But next month, the 60-year-old will turn on the heating with a flick of a switch on the gas-powered boiler that sits in a sooty alcove that once housed his coal furnaces.

“My face and nostrils would be covered with coal dust by the time I got into the kitchen,” he said on Thursday, recalling his efforts to carry coal into his two-room house during the long winter. “We hope this winter will be much cleaner and warmer.”

Yao and his family are among millions of people across northern China preparing for their first winter to be heated by gas – part of a government effort to wean the nation off dirty coal and improve the nation’s notoriously bad air.

The massive effort involves almost 4 million homes in 28 cities. The government is plowing tens of billions of yuan into the project to install equipment, build thousands of kilometers of pipes and subsidize the higher costs of gas.

(Graphic for China planning to connect more than 4 million homes in 28 cities with gas this winter, click

Beijing has been under increasing pressure to deal with chronic air pollution amid concerns about the damage it is causing to people’s health. Smog gets worse during the colder months when homes in the north of the country crank up heat that is overwhelmingly fired by coal.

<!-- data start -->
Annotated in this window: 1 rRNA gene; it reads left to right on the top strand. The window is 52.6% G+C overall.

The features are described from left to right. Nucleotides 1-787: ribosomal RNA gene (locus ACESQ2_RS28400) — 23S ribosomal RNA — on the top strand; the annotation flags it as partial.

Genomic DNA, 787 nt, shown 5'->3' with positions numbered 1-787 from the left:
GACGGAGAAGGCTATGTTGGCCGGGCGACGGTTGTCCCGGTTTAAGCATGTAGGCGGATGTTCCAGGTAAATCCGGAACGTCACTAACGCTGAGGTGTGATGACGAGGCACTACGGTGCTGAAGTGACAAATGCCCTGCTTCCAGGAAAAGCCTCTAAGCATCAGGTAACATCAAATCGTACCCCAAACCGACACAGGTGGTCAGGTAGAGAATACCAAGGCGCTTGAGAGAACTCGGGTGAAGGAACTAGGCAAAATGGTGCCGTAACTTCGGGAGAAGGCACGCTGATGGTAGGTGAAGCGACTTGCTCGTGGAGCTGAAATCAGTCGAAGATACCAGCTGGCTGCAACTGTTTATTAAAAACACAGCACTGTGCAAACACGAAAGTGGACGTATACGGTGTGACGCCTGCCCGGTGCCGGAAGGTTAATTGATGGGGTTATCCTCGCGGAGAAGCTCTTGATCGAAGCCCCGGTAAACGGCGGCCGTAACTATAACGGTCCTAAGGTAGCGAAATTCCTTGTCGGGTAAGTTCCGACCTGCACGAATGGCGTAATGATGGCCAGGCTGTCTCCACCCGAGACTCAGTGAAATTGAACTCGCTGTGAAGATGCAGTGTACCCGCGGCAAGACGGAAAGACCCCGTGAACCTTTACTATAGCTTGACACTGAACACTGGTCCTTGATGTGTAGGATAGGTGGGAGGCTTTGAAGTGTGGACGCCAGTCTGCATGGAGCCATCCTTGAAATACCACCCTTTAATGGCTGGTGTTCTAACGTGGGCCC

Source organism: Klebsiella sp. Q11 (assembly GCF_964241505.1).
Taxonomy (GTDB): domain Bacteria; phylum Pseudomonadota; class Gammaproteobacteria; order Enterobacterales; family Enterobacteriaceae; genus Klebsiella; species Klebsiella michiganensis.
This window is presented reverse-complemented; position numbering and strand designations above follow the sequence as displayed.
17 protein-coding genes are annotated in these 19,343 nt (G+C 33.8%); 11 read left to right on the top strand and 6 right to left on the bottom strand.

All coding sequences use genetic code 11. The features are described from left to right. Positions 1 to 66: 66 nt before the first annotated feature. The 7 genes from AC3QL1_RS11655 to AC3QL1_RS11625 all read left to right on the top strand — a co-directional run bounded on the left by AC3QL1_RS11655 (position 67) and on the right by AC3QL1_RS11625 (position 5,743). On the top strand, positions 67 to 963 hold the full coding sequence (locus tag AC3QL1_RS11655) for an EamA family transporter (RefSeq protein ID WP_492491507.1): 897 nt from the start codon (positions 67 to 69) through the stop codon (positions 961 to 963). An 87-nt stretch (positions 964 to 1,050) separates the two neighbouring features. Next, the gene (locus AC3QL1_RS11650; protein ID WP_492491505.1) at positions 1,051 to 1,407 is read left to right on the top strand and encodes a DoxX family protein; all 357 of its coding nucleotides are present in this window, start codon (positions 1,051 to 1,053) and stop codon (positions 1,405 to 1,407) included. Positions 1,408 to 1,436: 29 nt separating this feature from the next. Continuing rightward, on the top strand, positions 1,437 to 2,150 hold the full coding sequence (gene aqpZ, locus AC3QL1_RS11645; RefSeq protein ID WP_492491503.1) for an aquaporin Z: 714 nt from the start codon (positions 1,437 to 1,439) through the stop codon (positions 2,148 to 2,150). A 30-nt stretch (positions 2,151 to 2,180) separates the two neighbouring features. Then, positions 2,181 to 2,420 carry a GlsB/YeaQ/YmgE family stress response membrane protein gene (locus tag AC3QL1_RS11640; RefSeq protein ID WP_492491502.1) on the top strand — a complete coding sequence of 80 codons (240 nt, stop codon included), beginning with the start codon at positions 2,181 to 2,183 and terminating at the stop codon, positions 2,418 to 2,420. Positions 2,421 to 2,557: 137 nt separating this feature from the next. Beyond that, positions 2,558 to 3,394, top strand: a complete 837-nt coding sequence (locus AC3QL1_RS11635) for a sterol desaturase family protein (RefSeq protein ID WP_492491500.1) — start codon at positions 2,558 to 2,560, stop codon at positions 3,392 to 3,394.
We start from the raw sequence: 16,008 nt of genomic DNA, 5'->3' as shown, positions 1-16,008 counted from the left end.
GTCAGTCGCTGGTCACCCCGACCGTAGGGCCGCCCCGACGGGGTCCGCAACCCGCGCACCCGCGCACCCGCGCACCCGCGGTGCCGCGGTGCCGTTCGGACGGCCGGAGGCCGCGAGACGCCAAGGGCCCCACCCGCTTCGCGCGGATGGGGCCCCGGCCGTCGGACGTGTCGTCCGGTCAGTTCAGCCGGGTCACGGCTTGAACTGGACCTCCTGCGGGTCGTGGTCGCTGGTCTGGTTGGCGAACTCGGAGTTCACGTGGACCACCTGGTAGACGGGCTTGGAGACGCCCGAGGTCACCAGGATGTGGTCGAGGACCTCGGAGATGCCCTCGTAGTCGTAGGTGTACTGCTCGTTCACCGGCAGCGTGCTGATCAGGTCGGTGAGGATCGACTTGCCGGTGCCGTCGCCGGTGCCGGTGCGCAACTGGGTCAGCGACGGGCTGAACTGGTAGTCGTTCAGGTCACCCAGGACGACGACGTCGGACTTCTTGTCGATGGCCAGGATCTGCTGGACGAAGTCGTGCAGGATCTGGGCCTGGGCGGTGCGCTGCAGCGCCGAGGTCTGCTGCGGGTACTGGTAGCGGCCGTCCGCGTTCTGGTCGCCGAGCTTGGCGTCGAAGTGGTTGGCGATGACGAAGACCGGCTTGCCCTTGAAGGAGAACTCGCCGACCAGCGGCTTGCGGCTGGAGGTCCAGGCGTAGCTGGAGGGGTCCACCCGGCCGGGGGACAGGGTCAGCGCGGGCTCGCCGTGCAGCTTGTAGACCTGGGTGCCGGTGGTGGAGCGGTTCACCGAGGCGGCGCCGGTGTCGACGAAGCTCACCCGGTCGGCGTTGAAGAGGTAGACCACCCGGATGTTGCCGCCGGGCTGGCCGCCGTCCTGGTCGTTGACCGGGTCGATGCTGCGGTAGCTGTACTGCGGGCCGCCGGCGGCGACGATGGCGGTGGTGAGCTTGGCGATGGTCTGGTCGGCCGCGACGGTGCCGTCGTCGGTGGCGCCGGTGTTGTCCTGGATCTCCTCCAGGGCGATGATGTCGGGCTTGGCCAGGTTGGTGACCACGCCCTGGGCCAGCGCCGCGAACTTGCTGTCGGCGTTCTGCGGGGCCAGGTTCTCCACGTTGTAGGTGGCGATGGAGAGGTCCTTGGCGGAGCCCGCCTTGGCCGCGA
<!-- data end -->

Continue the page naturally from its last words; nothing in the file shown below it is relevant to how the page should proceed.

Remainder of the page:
The air quality index for the area around the village on Thursday morning was just 4, a low level anywhere in the world. But when smog shrouds the capital during the winter, the index often rockets into the hundreds to hazardous levels.

Air pollution caused by coal-fired winter heating has slashed life expectancy in the north by more than three years compared with the south, according to a recent study by the University of Chicago (EPIC).

Among other measures, China has pledged to impose tough industrial and traffic curbs this winter and is also in the process of shutting thousands of coal-fired industrial boilers.

(Graphic for China’s changing energy mix targets more gas, less coal, click

For the global gas market, the potential impact of gasifying the world’s second-largest economy is enormous, with Russia and the United States poised to benefit from China’s growing need for foreign supplies.

Wood Mackenzie reckons the effort will add 10 billion cubic meters of gas demand this winter. That’s about 5 percent of China’s consumption last year or the equivalent of Vietnam’s total annual use. The project will also need heavy investment in infrastructure such as pipelines and storage tanks.


Villager Li Xiumei shows the abandoned coal-powered boilers in Xiaozhangwan village of Tongzhou district, on the outskirts of Beijing, China June 28, 2017. Picture taken June 28, 2017. REUTERS/Jason Lee

The pace and scale of the project over the past six months has been staggering, even for a place like China, where high-rise tower blocks and shopping malls go up with blistering speed.